Women continue to sustain the quest to make a mark in the workplace and balance their personal and family life. Pandemic or not, woman power has not diminished one bit, and it shows in their exemplary achievements in India and the rest of the world. On the occasion of Women’s Day, FFooDS Spectrum salutes 10 inspiring leaders of the food and beverage (F&B) industry, for motivating others around them, breaking the glass ceiling and paving their own paths in 2021. These 10 women are powerhouses in their respective fields, inspiring not just their employees and the people around them, but other women and the next generation of women leaders.
Women’s representation has, indeed, improved across all levels of the corporate pipeline in 2020 and 2021. This is an encouraging sign and worth celebrating after an incredible financial disaster was thrust upon the world, back in March 2020. The theme for International Women’s Day, March 8, 2022, appropriately so, is ‘Gender equality today for a sustainable tomorrow’, recognising the contribution of women and girls around the world to build a more sustainable future for all.
According to the ‘Women in the Workplace 2021’ report by McKinsey, women are rising to the moment as stronger leaders and taking on the extra work that comes with stress and exhaustion. Compared with men at the same level, women are doing more to support their teams and advance diversity, equity, and inclusion efforts.
Also, compared with men in similar positions, women managers are taking more consistent actions to promote employee well-being including checking in on their team members, helping them manage their workloads, and providing support for team members who are dealing with burnout or navigating work–life challenges.
Over the past 18 months, companies have embraced flexibility. More than three-quarters of senior HR leaders say that allowing employees to work flexible hours is one of the most effective things they’ve done to improve employee well-being. However, many companies are missing a crucial piece i.e. without clear boundaries, flexible work can quickly turn into ‘always on’ work, and that is affecting a lot of women lately. Maybe even pushing them to quit their jobs, since they have less time in-hand for the family.
As per the State of Working India 2021 report by the Azim Premji University, the number of women who have had to quit the workforce has been alarmingly high over the last one year, irrespective of their nature of employment. Almost 50 per cent of the women exited compared to only 11 per cent of men. The number of women exiting from any work arrangement is at least twice their share in that arrangement in the pre-pandemic period.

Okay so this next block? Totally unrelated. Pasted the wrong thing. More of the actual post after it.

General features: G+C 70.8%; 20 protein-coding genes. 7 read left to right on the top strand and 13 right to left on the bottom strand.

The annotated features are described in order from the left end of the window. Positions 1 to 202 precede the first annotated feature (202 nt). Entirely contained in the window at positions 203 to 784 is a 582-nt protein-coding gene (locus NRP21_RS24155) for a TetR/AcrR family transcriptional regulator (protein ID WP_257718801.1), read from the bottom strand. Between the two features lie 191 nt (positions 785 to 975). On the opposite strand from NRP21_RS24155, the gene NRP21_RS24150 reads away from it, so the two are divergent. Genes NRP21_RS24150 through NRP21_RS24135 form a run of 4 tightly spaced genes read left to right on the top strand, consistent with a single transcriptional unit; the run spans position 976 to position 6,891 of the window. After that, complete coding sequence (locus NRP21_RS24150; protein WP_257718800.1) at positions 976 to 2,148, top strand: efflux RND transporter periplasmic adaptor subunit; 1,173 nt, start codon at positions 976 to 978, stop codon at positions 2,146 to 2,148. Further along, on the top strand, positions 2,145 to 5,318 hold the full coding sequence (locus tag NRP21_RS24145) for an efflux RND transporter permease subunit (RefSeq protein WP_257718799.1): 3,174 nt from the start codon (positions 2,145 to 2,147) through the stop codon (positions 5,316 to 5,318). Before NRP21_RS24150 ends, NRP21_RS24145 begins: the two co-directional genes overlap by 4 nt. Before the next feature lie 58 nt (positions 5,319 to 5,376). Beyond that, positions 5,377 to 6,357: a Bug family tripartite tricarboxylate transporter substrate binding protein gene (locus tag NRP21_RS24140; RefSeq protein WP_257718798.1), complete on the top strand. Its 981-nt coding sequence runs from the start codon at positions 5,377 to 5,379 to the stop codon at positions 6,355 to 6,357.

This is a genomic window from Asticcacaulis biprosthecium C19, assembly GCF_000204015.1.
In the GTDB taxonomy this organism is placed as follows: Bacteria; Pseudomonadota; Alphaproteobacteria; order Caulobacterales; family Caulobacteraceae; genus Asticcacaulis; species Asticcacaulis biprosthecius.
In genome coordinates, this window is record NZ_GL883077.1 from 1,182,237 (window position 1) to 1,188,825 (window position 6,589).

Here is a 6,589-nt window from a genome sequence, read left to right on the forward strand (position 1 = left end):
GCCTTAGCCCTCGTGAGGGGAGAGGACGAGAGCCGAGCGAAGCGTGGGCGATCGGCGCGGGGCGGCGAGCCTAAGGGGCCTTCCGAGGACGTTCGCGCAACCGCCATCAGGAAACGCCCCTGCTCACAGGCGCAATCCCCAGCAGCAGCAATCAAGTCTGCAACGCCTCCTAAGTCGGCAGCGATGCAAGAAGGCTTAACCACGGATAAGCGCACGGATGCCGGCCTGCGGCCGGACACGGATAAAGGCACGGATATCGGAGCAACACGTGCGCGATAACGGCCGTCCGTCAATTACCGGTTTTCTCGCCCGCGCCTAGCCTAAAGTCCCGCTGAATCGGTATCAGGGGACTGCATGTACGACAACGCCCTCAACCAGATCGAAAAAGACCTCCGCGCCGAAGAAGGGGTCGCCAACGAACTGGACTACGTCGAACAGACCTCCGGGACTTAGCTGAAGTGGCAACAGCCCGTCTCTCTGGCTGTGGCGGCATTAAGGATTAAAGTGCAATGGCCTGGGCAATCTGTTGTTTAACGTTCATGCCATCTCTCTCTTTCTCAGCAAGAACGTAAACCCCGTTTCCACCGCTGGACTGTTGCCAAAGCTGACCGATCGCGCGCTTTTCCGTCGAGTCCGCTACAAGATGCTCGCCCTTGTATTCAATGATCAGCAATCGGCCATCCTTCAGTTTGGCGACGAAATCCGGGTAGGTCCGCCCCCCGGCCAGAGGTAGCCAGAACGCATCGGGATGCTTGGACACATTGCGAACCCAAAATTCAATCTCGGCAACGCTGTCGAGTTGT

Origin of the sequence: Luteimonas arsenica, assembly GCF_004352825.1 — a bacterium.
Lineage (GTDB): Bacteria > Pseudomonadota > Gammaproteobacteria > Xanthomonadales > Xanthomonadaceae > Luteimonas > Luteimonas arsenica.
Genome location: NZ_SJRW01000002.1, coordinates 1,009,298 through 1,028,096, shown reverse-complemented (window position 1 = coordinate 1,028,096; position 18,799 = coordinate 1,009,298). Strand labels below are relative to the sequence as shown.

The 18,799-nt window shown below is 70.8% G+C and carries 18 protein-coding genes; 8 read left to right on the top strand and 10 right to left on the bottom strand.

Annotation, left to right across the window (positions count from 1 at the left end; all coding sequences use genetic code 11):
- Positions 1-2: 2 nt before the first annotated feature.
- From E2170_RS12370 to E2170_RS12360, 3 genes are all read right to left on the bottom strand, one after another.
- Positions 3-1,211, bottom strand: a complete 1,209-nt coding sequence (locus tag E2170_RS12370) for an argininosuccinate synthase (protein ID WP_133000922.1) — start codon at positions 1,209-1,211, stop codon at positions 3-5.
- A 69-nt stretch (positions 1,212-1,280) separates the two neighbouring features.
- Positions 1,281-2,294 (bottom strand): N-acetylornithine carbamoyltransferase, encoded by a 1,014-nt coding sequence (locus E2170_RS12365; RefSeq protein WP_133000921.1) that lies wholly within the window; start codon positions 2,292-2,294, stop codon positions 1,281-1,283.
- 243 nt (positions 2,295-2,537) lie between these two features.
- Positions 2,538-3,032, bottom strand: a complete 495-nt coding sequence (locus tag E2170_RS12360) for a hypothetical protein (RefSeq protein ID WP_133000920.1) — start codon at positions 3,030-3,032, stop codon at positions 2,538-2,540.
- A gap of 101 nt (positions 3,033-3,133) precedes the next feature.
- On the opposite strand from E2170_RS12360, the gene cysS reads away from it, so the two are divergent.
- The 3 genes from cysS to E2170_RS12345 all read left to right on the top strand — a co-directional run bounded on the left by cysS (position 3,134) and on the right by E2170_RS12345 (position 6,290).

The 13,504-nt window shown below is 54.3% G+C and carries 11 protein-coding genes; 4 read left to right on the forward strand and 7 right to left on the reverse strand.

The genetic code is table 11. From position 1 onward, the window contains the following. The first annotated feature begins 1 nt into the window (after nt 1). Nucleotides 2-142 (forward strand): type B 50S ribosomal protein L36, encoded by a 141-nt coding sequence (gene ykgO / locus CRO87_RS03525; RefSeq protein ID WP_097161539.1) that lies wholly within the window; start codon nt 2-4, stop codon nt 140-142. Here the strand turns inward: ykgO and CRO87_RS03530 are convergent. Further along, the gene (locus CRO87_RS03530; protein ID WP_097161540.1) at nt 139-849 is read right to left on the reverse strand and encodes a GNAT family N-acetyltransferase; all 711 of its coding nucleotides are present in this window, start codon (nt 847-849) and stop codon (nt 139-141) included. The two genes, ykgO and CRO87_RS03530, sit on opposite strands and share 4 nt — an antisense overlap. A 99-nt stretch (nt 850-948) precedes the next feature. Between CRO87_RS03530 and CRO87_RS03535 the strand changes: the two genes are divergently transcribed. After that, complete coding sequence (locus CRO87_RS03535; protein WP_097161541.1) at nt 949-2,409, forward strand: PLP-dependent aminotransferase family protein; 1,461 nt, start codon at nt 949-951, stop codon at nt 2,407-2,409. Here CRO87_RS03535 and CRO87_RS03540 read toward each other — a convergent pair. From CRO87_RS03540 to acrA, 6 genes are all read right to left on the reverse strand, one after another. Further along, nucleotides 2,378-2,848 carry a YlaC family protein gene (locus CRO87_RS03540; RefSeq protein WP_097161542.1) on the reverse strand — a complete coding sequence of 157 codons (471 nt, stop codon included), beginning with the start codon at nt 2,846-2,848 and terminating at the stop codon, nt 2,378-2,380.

On the brighter side, more women have entered the workforce as ‘freshers’ than men. Also, women are taking up different kinds of jobs as compared to men. A study of the men and women who remained employed in 2021 reveals that women seem to stick around in the same job longer. In other words, women have displayed higher determination in the last one year.
Raising a toast to ‘Women Achievers in F&B’
Out of the many other industries, the food and beverage (F&B) industry in India has seen very few ‘women achievers’ holding the reins of the business and being instrumental in its growth, at par with the opposite sex. For instance, Indra Nooyi, an Indian-born American businesswoman, restructured and diversified soft-drink manufacturer PepsiCo’s brands while serving as the company’s Chief Executive Officer (CEO) from 2006 to 2018. The company enjoyed steady revenue growth under her leadership.
It also reminds us of Vinita Bali who joined Britannia as the CEO in 2005, and the company almost doubled its turnover in just four years, growing at an annual rate of 23 per cent, as compared to the previous three years’ 10-11 per cent growth. She led Britannia beyond its core biscuits business into categories such as dairy and bakery, and moved into international markets with Britannia’s range of products. She left the company in 2014.
Adding on, Meera Shankar, who was India’s ambassador to the US from 2009 to 2011, joined the board of ITC as the first woman director in 2012, and continues to stay put. Then there is Leena Nair who was appointed as the first female, first Asian, and the youngest ever Chief Human Resources Officer (CHRO) of Unilever in 2016. Leena had worked with Unilever for almost 30 years before moving out in January 2022 to pursue a new career opportunity as Global Chief Executive Officer at Chanel.
Not to forget Sarvita Sethi who in 2016 had become the first woman to head Coca-Cola India’s finances and later became the Vice-President, merger and acquisitions (M&A) and new ventures, for India and Southwest Asia region. She has now moved on to Amazon Surface Transportation Services.
On that note, FFooDS Spectrum brings to you a list of 10 inspiring leaders of the F&B industry in India, motivating others around them, breaking the glass ceiling and paving their own paths in. 2021 saw these women taking over lead roles in the financial and investment divisions of renowned food companies, receiving recognition for their contribution towards nutrition-based research, and revolutionising the alternative meat space with novel offerings.
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